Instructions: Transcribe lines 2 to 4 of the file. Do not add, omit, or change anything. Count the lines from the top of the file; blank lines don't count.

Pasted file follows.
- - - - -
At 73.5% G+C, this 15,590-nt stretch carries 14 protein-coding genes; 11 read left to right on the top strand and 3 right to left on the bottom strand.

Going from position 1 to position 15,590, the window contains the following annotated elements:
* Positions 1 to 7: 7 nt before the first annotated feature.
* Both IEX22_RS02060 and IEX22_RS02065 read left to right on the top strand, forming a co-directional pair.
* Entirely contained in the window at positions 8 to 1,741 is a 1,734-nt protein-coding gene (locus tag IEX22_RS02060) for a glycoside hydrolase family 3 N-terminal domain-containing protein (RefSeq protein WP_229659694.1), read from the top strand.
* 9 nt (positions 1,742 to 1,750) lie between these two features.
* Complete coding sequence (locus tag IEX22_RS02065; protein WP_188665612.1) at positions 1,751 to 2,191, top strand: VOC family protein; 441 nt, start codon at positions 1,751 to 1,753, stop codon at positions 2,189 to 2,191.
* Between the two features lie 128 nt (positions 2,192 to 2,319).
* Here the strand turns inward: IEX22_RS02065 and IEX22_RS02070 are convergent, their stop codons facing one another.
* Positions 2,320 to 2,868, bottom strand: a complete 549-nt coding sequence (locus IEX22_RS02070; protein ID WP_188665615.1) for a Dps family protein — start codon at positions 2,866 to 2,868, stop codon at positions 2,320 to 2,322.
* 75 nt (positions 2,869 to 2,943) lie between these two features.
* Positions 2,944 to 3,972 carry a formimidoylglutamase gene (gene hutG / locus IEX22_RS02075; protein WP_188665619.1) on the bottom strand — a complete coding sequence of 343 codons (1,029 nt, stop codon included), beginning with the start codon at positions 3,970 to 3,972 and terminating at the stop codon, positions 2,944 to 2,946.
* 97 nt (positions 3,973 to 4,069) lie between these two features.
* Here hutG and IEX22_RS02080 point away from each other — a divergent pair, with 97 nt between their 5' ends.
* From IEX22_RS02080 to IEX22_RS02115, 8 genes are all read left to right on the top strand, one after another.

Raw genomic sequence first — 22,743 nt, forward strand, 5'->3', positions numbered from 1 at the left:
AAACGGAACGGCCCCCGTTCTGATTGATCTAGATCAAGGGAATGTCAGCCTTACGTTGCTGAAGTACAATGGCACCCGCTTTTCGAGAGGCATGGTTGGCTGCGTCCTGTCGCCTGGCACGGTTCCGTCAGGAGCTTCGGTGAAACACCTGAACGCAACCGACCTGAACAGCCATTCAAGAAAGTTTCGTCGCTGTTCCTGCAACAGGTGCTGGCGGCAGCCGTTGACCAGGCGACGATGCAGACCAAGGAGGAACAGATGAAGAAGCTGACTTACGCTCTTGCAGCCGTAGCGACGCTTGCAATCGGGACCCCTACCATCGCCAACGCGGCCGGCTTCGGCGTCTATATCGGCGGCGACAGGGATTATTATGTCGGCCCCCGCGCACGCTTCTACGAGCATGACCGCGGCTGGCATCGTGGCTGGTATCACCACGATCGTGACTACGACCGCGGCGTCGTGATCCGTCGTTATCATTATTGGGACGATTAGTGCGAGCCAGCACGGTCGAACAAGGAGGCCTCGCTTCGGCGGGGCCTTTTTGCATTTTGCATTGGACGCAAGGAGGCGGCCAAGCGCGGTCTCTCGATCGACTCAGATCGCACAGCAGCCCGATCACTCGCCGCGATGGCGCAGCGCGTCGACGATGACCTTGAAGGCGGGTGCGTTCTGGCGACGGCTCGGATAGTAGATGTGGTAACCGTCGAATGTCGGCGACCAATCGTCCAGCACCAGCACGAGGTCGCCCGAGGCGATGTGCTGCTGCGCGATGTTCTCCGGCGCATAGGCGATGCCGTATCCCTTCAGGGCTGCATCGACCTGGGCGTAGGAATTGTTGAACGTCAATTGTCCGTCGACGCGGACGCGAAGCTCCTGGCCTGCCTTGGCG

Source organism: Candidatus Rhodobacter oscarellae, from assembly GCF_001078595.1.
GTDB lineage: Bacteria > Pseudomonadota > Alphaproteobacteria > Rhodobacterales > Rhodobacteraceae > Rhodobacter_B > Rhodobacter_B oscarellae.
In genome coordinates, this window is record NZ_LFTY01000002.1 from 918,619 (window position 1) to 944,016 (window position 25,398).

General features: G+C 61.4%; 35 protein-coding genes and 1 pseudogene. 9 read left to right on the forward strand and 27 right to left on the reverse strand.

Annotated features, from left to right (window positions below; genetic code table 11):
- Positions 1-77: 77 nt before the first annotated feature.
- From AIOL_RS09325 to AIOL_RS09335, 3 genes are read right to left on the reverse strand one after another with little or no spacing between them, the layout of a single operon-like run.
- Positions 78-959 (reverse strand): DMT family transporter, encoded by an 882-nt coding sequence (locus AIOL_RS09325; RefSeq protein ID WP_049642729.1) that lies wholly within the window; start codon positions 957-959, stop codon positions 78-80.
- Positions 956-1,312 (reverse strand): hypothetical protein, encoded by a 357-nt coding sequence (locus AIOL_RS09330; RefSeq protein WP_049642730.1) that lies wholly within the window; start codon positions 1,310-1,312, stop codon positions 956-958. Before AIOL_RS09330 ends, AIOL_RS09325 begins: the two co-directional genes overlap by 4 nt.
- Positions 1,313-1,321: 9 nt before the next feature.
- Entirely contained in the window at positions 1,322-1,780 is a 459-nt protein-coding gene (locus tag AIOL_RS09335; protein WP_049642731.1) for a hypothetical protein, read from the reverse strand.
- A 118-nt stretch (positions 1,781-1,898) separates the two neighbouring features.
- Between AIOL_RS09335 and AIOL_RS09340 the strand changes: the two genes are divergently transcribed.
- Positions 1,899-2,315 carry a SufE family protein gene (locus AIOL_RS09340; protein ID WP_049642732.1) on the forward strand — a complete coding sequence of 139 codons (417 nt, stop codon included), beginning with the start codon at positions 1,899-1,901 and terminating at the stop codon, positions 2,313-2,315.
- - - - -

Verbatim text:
Going from position 1 to position 15,590, the window contains the following annotated elements:
* Positions 1 to 7: 7 nt before the first annotated feature.
* Both IEX22_RS02060 and IEX22_RS02065 read left to right on the top strand, forming a co-directional pair.